Sweetening the price of admission further is a supporting cast of famous faces playing famous faces. Helen Mirren plays Hollywood gossip columnist and anti-communist shit stirrer Hedda Hopper, who exists mainly as a caricature appearing in each scene wearing a different hat threatening to expose dirt on our heroes. It does feel a little below the capabilities of an actress of Mirren’s stature, one scene reminiscing the time in which a Hollywood exec took advantage of her when she was a young actress feels a little wrote given the one noted bigotry she provides the movie.

Elsewhere you have John Goodman as Frank King, the owner of the B-movie studio Trumbo is forced to work for under a pseudonym. Goodman essentially plays a short tempered studio exec with no interest in creating any work of any artistic credibility and more interested in selling crap that makes money.

Along with Trumbo’s blacklisted band of screenwriters is Alan Tudyk as Ian McLellan Hunter and Louis CK as Arlen Hird, a fictional character made for the movie, which does go someway to delegitimise the movie’s truth. Hird is treated as a scrappy screenwriter beneath Trumbo who is slowly dying of cancer as the screenwriters attempt to regain their reputation from the fickle government. It’s a lazy fictional addition.

Elsewhere you have the appearence of several actors playing big name actors of the day. David James Elliot does a pretty spot on impersonation of John Wayne who is largely treated as a diehard republican buffoon. Dean O’Gorman plays Kirk Douglas, the movies saviour, the man who believes Trumbo is the only screenwriter who can write Spartacus. Christian Perkel plays director Otto Preminger, who essentially sits over Trumbo as he writes Exodus over Christmas, mostly for comedic effect (“Christmas is over”).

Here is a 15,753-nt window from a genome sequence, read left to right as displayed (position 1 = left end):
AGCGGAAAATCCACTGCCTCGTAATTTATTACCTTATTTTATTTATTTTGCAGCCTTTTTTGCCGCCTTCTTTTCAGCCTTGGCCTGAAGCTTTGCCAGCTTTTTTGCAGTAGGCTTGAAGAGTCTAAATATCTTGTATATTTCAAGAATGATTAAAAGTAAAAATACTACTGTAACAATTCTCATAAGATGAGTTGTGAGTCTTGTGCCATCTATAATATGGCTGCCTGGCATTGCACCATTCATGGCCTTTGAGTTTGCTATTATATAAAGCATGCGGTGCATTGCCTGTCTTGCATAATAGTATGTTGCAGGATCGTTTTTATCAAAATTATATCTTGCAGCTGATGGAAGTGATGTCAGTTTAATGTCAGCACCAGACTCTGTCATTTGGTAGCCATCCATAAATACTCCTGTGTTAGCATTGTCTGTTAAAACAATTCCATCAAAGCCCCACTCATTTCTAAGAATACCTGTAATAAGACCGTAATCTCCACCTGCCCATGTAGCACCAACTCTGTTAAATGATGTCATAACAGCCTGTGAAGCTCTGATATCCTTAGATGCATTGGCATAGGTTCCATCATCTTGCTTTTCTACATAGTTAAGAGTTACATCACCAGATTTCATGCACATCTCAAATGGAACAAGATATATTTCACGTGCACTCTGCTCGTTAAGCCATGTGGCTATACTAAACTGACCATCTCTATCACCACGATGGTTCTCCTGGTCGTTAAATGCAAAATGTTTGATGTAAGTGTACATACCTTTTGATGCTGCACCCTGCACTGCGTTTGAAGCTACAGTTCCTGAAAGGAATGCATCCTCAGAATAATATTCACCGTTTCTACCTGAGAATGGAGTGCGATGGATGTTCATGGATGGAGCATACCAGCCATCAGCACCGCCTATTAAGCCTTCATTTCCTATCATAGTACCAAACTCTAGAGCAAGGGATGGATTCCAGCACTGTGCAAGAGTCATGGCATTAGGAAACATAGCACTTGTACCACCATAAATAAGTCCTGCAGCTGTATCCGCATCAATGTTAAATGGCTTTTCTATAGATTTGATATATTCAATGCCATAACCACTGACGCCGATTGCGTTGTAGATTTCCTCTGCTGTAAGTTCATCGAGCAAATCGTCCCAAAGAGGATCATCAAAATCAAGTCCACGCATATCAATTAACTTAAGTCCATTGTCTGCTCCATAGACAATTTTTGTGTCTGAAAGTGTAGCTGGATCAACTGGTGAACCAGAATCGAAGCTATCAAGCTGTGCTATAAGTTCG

In the end, Trumbo is a candy coated biopic about the universal power of movies and the great creative geniuses behind them. Unfortunately, it is a bit too simplistic in it’s treatment of McCarthyism and communism and takes a large degree of poetic license with its plot points, bending the truth of the events that actually happened during the 50s/60s.  

What saves the movie, is the script’s errant wittiness, providing a stream of great quotes that need to be committed to memory. A large dependable cast are elevated by two great central performances from Bryan Cranston and Elle Fanning. It’s not really about McCarthyism, it’s about the family unit and how whilst it can strive to be unified, great outside social pressures can tear them apart.

Recommended Viewing

Barton Fink (1991)

One of the greatest Coen brothers movies is about a writer who travels to Hollywood to write works of great art but is forced to write utter garbage. Not unlike what happens in Trumbo.


Hail Caesar (2016)

I’m probably cheating here, choosing another Coen brothers movie, but seeing as it deals with similar themes during the time Hollywood was suspected of churning out communist propaganda. It makes for a great double bill with Trumbo.


Good Night, and Good Luck (2005)

A black and white movie directed by George Clooney about CBS defying financial ruin to take down Joseph McCarthy in 1953.


This 1959 interview, in which Dalton Trumbo admitted to writing The Brave One. 

Witness my brilliance! I made it through this review without quoting Breaking Bad!